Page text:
Undergraduate Profile: Gabe Englander


Undergraduate Research Spotlight: Gabe Englander

Gabe Englander, a fourth-year a honors economics major from Cincinnati, Ohio, has a very promising future in research. In fact, he has been awarded three separate grants, totaling $23,000, for his current research project on decision-making in the face of uncertainty. This work has applications that range from financial decision-making to cancer research.

Englander decided to pursue economics after a trip in 2012 to the Galapagos Islands. He says the islands provided a compelling example of the power of financial incentives to promote environmental welfare; 97 percent of the islands are closed to human settlement, and environmental laws are effectively enforced.

“In large part, tourism dollars provide the funding and incentive for this admirable level of protection,” said Englander.

He recognized intuitively a key precept of economics: manipulation of incentives can help lead to environmentally and socially beneficial outcomes. 

Englander changed his major from English to economics and added minors in mathematics and statistics. These quantitative skills help him do research as an undergraduate and prepare him to succeed in an economics PhD program. 

Englander is nothing if not enterprising: he was interested in cap and trade programs, so he googled “cap and trade at OSU.” This led him to Professpr Noah Dormady in the John Glenn School of Public Affairs. They began collaborating on a research project, and in September 2012 they co-authored a paper on the factors influencing demand for carbon offsets in cap and trade programs. Their paper is on track to be published in Journal of Public Policy, a respected peer-reviewed journal.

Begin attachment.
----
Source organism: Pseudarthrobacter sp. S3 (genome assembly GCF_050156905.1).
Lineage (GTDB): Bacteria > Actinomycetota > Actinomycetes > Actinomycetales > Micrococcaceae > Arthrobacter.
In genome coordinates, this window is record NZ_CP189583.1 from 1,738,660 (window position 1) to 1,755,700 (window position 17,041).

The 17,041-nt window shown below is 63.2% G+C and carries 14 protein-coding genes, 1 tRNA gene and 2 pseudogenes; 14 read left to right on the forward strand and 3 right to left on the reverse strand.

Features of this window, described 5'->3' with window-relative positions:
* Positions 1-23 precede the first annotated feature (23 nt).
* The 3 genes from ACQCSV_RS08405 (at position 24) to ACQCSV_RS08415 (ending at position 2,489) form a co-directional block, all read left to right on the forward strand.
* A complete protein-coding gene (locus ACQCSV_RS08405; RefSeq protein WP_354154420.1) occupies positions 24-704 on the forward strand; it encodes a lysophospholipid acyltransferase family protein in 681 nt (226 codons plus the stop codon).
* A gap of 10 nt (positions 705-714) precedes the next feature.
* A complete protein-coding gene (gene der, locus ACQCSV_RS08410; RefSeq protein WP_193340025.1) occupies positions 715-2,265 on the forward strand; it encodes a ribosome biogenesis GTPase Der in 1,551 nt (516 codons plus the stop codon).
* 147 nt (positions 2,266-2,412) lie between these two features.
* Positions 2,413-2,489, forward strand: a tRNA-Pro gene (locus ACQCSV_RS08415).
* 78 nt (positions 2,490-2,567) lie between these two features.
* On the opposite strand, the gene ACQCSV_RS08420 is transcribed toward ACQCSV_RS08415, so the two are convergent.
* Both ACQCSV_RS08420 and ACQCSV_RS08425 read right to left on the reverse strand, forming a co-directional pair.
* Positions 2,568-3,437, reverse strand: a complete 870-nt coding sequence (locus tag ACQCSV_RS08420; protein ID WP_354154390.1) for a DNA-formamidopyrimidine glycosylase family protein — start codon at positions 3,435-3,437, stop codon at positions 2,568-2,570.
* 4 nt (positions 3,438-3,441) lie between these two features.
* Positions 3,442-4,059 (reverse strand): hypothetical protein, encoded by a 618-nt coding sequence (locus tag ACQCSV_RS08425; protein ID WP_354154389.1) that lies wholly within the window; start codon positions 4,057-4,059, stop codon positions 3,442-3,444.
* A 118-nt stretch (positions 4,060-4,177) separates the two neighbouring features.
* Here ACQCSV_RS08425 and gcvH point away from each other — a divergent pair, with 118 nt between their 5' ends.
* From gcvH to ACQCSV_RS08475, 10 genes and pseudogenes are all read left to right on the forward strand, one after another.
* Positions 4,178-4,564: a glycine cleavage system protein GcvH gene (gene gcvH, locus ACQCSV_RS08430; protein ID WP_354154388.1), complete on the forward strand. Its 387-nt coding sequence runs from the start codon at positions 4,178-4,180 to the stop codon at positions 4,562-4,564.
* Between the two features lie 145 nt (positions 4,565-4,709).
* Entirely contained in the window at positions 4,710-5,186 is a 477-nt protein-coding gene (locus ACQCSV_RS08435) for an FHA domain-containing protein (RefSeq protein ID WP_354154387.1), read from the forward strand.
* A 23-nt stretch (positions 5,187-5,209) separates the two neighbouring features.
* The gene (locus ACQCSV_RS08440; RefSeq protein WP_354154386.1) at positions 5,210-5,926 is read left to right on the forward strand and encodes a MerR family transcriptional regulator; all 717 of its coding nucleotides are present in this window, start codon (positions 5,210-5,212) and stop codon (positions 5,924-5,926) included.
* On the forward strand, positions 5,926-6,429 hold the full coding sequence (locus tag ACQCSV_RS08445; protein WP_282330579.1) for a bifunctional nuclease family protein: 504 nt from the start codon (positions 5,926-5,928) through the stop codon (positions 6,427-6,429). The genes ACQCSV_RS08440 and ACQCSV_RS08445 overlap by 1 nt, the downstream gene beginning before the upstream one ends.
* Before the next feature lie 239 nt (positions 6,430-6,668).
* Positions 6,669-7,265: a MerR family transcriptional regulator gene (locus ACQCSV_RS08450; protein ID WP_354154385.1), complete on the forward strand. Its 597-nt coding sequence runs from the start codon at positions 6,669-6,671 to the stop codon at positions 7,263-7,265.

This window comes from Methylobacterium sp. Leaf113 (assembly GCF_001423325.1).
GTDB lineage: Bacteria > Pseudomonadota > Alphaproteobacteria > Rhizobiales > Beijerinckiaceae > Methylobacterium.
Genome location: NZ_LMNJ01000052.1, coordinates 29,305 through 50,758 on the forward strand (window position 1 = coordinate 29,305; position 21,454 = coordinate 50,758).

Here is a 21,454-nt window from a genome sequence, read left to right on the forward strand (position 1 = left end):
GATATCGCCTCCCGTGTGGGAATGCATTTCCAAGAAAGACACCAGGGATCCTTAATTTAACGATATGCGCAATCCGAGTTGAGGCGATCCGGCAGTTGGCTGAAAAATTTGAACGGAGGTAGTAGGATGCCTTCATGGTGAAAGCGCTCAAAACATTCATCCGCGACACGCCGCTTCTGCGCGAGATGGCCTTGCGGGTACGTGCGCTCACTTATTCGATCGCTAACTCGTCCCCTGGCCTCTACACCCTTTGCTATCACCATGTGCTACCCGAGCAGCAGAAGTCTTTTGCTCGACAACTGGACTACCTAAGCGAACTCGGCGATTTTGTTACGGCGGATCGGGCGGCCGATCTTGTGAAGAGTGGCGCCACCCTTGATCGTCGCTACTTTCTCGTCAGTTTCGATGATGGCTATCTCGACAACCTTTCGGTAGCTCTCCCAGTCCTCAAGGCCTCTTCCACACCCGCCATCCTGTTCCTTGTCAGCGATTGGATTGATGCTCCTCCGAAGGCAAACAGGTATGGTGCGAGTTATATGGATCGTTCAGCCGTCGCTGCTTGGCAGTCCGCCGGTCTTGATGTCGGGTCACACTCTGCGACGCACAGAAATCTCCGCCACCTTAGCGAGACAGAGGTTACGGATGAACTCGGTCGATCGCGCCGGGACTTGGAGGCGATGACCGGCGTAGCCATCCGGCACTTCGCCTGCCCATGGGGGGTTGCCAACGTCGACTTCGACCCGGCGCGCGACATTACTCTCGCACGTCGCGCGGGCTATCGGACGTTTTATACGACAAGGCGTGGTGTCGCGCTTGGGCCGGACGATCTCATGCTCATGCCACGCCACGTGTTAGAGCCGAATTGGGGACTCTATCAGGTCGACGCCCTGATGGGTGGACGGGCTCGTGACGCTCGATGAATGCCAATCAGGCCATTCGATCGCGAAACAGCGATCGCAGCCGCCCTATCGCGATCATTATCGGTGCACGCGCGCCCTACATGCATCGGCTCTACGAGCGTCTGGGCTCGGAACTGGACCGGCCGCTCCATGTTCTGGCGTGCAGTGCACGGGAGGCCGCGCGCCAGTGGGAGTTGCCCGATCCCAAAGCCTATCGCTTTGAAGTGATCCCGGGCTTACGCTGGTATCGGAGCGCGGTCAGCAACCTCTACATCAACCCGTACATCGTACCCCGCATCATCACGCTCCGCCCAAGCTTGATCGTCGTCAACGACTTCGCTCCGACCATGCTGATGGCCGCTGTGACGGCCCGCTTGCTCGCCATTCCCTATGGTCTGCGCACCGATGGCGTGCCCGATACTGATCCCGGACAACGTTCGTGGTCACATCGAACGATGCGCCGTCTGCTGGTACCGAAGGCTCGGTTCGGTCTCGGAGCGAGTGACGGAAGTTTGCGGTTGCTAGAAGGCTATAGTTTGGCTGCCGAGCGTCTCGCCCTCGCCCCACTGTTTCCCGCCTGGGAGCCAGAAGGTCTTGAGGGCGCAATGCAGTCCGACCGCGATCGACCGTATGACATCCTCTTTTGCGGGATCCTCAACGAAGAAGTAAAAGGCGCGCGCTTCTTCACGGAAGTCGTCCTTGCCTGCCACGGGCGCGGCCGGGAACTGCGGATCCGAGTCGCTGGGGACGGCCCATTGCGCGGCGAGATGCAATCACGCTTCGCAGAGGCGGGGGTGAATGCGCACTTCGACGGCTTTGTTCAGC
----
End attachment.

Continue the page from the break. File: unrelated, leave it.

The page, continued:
In fall 2013, Economics Honors Advisor PJ Healy recommended Englander for a new, year-long research-intensive experimental economics course co-taught by Assistant Professors Katherine Coffman and Lucas Coffman. In the course, Englander was paired with Anthony Bradfield, a fourth-year PhD student, to collaborate on the development, design and implementation of an economics experiment over the course of the year.

Bradfield and Englander decided to study the effect of a “grand gesture” --an action that is costly for the sender but beneficial for the receiver-- on improving cooperation, forgiveness and leniency in a buyer-seller game. Over the course of the year, Englander helped develop the experimental design, program the experiment, obtain IRB approval, funding for subject payments from Ohio State’s Behavioral Decision Making Group and run experimental sessions. He is continuing to work with Bradfield and they will be submitting a paper for publication.

For his honors senior thesis, Englander wanted to design an experiment that would use the experimental economics approach to shed light on a real-world environmental decision-making problem. With the help of his thesis advisors, Healy and Katherine Coffman, Englander decided to study how uncertainty about the risks of environmental damage affects the willingness of governments and individuals to spend resources on mitigation and adaptation activities.

After starting to work on the project he realized that the approach could be applied to a decision problem in a completely different domain: how uncertainty about cancer risk affects willingness to pay for cancer research and willingness of individuals to alter their behavior in order to reduce cancer risk. This project garnered $23,000 in grant funding, including a 2014-15 Peletonia Undergraduate Fellowship in the amount of $12,000. He plans to present his thesis research at the Denman Undergraduate Research Forum and submit it for publication.

Englander was drawn to Ohio State by the offer of a four-year full tuition scholarship. His non-academic activities include serving as a mentor in the local Big Brothers Big Sisters program and leading a Zen meditation group at the university. He expects to graduate from Ohio State in spring 2015 with a BS in economics and minors in math and statistics. He plans to pursue a PhD in economics with the goal of becoming a professor of economics.